#NPRSource of the Week: Jose Miguel Cruz

Jose Miguel Cruz is the Director of Research at Florida International University’s Kimberly Green Latin American and Caribbean Center. He is an expert in the area of criminal violence, gangs, police, democratization and public opinion in Latin America. He has written about American scholarship on gangs and the processes through which the maras (MS-13 and MS-18) have evolved

Jose Miguel Cruz

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#NPRSource of the Week: Miguel Tinker Salas

Miguel Tinker Salas is a professor of History and Latin American Studies at Pomona College and is an authority on the political and social issues confronting Latin America. Salas is most recently the author of Venezuela: What Everyone Needs to Know (2015).

His research interests in particular center on Venezuelan politics and culture, and the U.S. presence in Venezuela. He is also interested in Latin American immigration policies and the diaspora. His expertise has been featured in several media outlets, including CNNNPR, and The New York Times.

Miguel Tinker Salas photo

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#NPRSource Of The Week: Suyapa Portillo

Suyapa Portillo Villeda is an assistant professor in Chicana/o Latina/o Transnational Studies at Pitzer College. Her work broadly focuses on social movements in Central America with a focus on Honduras. In particular, Portillo’s research centers on the intersections between labor, gender, and race in workers’ lives in the history of the banana export economy in Honduras and Central America.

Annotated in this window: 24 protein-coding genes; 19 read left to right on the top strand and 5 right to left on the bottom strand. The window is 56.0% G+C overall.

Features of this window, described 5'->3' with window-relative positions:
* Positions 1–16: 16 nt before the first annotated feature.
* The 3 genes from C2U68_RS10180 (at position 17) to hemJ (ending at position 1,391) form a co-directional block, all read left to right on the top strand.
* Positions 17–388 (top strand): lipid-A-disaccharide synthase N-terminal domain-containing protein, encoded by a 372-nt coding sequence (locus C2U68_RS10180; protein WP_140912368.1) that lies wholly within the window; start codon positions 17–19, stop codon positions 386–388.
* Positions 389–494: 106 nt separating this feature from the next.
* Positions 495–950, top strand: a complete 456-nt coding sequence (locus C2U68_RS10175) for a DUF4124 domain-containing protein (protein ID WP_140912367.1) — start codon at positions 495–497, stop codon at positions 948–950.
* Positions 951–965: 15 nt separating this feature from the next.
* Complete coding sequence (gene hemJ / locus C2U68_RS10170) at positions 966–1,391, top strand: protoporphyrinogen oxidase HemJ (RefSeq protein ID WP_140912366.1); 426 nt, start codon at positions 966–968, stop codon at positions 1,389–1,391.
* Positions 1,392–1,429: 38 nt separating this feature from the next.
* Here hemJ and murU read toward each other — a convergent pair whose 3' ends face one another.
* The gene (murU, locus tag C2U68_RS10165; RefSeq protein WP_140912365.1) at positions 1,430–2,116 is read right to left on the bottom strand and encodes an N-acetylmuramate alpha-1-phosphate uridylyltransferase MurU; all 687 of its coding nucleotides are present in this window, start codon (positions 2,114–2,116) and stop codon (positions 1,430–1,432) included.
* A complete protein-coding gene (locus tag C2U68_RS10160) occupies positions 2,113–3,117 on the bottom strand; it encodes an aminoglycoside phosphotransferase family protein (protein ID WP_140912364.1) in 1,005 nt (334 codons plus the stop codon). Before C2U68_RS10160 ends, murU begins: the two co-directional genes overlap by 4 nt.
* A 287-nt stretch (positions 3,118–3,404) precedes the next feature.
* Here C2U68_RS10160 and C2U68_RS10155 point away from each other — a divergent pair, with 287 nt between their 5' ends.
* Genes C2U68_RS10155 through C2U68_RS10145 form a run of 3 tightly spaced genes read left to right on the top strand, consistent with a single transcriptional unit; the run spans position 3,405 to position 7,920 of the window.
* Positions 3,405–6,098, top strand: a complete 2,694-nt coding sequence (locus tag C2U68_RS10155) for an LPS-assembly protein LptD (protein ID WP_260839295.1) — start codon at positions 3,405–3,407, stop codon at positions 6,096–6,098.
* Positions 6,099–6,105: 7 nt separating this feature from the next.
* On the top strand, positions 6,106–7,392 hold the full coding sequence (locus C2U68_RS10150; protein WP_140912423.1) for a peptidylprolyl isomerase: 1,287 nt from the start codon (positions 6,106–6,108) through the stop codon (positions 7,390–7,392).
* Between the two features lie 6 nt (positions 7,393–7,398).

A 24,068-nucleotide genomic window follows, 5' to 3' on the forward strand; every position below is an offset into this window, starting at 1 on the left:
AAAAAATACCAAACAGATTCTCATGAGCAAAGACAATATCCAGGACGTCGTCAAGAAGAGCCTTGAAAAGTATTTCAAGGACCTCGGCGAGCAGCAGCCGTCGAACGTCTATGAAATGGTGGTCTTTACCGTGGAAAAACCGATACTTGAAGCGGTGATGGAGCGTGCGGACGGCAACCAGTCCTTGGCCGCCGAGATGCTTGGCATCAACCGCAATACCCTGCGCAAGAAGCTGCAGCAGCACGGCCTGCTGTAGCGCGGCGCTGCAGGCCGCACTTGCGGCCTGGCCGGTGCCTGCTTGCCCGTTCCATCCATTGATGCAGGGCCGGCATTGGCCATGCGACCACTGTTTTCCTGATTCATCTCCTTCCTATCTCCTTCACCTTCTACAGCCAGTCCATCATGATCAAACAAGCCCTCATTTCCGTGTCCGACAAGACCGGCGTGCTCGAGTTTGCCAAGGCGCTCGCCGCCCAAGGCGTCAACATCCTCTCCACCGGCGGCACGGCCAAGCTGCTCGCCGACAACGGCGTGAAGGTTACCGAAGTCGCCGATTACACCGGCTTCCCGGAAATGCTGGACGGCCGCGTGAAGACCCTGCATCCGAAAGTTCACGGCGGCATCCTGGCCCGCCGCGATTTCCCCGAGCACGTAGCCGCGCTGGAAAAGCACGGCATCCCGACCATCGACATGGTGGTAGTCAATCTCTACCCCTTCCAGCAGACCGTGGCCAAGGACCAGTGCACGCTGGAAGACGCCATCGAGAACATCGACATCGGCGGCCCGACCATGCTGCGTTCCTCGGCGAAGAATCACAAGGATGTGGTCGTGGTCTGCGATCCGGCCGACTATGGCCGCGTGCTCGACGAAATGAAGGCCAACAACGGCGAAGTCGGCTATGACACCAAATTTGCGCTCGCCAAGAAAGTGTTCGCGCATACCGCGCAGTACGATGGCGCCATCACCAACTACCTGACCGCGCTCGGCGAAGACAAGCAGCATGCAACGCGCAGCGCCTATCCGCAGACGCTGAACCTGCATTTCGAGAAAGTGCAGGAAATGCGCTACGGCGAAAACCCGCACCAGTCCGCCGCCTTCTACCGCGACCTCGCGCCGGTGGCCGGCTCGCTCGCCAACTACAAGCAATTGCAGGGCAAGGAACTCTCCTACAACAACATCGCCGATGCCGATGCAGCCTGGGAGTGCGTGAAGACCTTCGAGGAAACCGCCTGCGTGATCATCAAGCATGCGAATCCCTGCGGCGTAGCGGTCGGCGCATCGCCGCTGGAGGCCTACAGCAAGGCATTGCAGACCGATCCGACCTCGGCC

Since the coup d’état in Honduras in 2009, Portillo has served as region expert in the media to attest to conditions in Honduras and the rest of Central America. Her expertise has been cited by CNN, NPR’s Take Two, and The Huffington Post.

Suyapa Portillo photo

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#NPRSource of the Week: Elizabeth OuYang

Elizabeth OuYang has been a civil rights attorney and advocate for the past 30 years. She is also an adjunct professor at Columbia University’s Institute for the Study of Human Rights and New York University’s College of Arts and Science. Her areas of expertise include voting, immigration, media accountability, and combating hate crimes and police brutality.